Australia & New Zealand Banking Group Ltd., the worst performer among Australia’s four largest bank stocks this year, posted second-half profit that missed analyst forecasts after volatile markets eroded trading profit.
Net income in the six months ended Sept. 30 rose 4.3 percent to A$2.69 billion ($2.78 billion) from A$2.58 billion a year ago, the Melbourne-based bank said in a statement today. The median estimate of four analysts surveyed by Bloomberg News was for profit of A$2.78 billion.
Chief Executive Officer Michael Smith is among Australian banking heads facing the weakest demand for mortgages in three decades. While this week’s central bank interest rate cut is “good for people’s state of mind,” confidence will remain “very fragile” amid Europe’s debt crisis, he said. To offset weakness at home, Smith has invested in Asia, from where he plans to double the bank’s proportion of profit by 2017.
That “can become a little harder to do when the macro environment is deteriorating around you,” said Angus Gluskie, who oversees about $359 million at White Funds Management Pty. in Sydney. “Costs continue to escalate” and interest margins “deteriorated slightly” in the second half, he said.
ANZ Bank shares fell 2 percent in Sydney, extending this year’s decline to 12.3 percent. That’s the second-worst performance on the six-stock S&P/ASX 200 banks index, which has lost 4.7 percent this year.
Full-year net income rose 19 percent to a record A$5.36 billion, the bank said. The median forecast of analysts surveyed by Bloomberg News was for A$5.47 billion.
Turmoil in the global economy triggered more cautious consumer and business sentiment and higher funding costs, a situation that is “likely to be with us for some time,” Smith said in a media statement. In the fiscal second half, “the global economic situation saw trading conditions for our markets business deteriorate significantly,” he said.
Income from the bank’s so-called global markets unit, which includes its fixed income, commodities and capital markets, trading and balance sheet operations, slid 31 percent to A$637 million in the second half from A$919 million in the previous six months.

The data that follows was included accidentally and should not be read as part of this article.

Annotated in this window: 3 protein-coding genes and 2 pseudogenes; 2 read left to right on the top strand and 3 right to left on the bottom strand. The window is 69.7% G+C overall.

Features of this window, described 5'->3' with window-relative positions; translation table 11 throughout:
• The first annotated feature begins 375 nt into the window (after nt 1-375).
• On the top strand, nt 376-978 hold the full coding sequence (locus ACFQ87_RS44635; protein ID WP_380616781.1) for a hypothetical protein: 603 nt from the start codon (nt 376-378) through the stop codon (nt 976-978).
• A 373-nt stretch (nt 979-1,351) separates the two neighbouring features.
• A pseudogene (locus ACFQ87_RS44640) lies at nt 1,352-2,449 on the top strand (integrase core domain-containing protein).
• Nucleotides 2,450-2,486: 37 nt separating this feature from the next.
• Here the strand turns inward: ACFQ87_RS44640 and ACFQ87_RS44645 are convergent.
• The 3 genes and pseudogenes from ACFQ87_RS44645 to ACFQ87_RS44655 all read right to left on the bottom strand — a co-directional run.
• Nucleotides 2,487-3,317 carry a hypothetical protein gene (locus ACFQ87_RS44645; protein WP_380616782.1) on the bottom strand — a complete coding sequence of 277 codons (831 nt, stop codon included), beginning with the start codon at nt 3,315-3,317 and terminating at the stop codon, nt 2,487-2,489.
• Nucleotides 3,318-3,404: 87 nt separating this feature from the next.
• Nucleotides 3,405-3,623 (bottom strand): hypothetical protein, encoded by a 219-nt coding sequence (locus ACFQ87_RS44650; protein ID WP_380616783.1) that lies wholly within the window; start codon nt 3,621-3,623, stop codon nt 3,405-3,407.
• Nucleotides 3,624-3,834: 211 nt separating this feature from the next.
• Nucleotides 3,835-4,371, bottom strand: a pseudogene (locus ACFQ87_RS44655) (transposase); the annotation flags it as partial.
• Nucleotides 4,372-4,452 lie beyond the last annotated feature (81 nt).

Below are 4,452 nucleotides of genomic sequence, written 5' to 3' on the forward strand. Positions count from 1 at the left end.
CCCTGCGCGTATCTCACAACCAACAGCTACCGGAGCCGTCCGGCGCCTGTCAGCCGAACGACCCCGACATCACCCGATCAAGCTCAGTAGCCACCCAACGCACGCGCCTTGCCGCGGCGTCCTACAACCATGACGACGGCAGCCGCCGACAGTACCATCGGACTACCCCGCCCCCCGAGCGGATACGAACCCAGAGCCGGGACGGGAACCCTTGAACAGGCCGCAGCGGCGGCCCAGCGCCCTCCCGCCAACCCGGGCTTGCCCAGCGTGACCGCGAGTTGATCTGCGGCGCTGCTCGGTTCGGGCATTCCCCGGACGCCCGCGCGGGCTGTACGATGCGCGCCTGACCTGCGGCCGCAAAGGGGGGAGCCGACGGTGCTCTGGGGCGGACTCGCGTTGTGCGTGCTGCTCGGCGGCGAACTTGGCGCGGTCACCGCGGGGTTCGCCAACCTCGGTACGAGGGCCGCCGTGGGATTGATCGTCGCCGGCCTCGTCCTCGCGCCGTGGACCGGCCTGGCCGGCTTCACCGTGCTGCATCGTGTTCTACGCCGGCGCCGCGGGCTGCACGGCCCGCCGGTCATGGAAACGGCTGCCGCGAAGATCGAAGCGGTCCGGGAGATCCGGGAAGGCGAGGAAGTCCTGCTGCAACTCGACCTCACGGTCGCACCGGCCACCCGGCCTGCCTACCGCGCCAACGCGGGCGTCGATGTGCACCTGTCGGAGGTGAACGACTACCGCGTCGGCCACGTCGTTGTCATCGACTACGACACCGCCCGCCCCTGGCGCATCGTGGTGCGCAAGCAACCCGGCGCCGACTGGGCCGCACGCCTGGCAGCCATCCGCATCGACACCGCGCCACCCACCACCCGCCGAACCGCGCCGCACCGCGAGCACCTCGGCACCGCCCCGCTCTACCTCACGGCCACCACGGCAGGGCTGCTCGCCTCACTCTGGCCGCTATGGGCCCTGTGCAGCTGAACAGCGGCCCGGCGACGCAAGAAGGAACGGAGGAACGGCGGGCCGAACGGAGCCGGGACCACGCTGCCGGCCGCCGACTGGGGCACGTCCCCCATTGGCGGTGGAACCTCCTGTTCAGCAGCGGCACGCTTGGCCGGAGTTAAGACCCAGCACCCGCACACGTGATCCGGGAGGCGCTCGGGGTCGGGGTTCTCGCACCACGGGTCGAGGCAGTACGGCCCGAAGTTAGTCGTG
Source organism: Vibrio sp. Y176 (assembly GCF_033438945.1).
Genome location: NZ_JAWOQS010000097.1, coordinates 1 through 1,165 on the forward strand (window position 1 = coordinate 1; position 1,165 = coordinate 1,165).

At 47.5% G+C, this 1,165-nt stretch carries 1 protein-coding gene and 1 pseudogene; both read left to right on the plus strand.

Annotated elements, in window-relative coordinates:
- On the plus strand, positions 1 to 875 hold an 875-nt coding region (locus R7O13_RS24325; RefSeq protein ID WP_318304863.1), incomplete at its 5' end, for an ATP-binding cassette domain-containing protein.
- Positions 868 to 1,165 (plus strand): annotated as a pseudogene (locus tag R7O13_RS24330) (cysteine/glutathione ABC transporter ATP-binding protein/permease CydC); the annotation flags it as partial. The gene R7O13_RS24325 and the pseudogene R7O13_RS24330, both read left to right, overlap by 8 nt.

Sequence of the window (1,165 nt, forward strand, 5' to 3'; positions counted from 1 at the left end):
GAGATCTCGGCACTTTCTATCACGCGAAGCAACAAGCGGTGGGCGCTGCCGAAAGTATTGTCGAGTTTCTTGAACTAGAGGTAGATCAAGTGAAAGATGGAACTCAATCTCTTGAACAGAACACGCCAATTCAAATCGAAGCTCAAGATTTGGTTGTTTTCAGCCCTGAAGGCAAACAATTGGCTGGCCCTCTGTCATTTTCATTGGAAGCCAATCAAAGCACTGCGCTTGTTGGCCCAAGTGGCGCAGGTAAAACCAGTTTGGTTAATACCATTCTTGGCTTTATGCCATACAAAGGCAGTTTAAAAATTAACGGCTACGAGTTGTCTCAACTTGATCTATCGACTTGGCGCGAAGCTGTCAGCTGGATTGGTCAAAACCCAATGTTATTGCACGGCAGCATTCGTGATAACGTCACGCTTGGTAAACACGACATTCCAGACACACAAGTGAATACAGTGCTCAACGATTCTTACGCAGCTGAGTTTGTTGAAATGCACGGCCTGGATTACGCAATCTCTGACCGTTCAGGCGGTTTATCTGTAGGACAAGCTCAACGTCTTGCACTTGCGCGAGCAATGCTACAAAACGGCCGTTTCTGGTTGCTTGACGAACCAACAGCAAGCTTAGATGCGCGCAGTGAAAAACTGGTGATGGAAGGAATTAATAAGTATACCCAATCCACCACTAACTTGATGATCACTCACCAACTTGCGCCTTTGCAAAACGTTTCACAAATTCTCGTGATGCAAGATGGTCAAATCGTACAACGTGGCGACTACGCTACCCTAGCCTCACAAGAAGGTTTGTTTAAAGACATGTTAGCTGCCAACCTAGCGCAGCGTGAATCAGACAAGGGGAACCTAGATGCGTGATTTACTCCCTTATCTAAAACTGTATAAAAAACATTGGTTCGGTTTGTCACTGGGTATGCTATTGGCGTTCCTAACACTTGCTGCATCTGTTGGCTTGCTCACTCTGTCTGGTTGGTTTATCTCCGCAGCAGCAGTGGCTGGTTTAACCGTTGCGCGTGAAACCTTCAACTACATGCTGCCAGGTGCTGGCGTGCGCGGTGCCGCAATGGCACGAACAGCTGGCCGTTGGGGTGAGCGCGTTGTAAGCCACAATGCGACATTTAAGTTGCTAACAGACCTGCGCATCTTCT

Westpac Banking Corp., Australia’s second-largest lender, yesterday posted a 13 percent decline in second-half profit as lending growth slowed and debt market turmoil triggered a drop in earnings. National Australia Bank Ltd. said last week that profit in the period rose 31 percent as it won a bigger slice of the nation’s mortgage market with discounted loans.
Demand for lending may increase after Reserve Bank of Australia Governor Glenn Stevens lowered the overnight cash rate target on Nov. 1 by a quarter percentage point to 4.5 percent following the nation’s core inflation rate dropping to the weakest in 14 years.
ANZ Bank, Westpac and Commonwealth Bank of Australia, the nation’s biggest lender, lowered their variable mortgage rates this week by the same amount as the central bank’s reduction. National Australia reduced its variable rate by 20 basis points, or 0.20 percentage point.
ANZ Bank’s group net interest margin slid in the six months to Sept. 30 to 2.44 percent from 2.47 percent in the previous six months. Operating expenses for the full year rose 10 percent to A$8.02 billion.
As of Sept. 30, the bank’s staff count rose 4 percent to 48,938 from 12 months earlier. By contrast, staff numbers declined at Westpac and National Australia in that period.
ANZ Bank will “respond to the environment with a stronger emphasis on generating ongoing efficiencies given the more constrained domestic conditions,” Smith said today.
That call “is overdue and needs to be executed effectively,” Melbourne-based Citigroup Inc. analyst Craig Williams said in a note to analysts today. He rates ANZ Bank “neutral.”
Australia’s four-pillar banks, so named for a law that prevents them buying each other, are competing in a weakening mortgage market, after the central bank boosted borrowing costs seven times between October 2009 and November 2010 to the highest rate in the developed world.
The rate gains damped household appetite for debt, which more than doubled in the past 15 years as a proportion of disposable income to 154 percent in the quarter ended June 30, according to central bank figures. That’s higher than the 133 percent ratio Americans accumulated at the height of the U.S. subprime-mortgage boom.
Credit to home buyers rose 5.8 percent in September from a year earlier, matching the previous month’s gain, which was the lowest annual increase since 1977, when central bank data begins. That’s almost a third of the average monthly pace recorded in the decade ending December 2009.
Credit growth will be “somewhat similar” in the bank’s current fiscal year, Smith told reporters today in Melbourne.
ANZ Bank’s second-half net interest income, or revenue from borrowers after deducting interest paid to depositors, rose 3 percent from the previous half year to A$5.84 billion. Provisions for credit impairments declined 17 percent to A$562 million in the half from the previous period, the bank said.
The bank will pay a second-half dividend of 76 Australian cents, taking the full-year payout to A$1.40 a share, 11 percent higher than for 2010.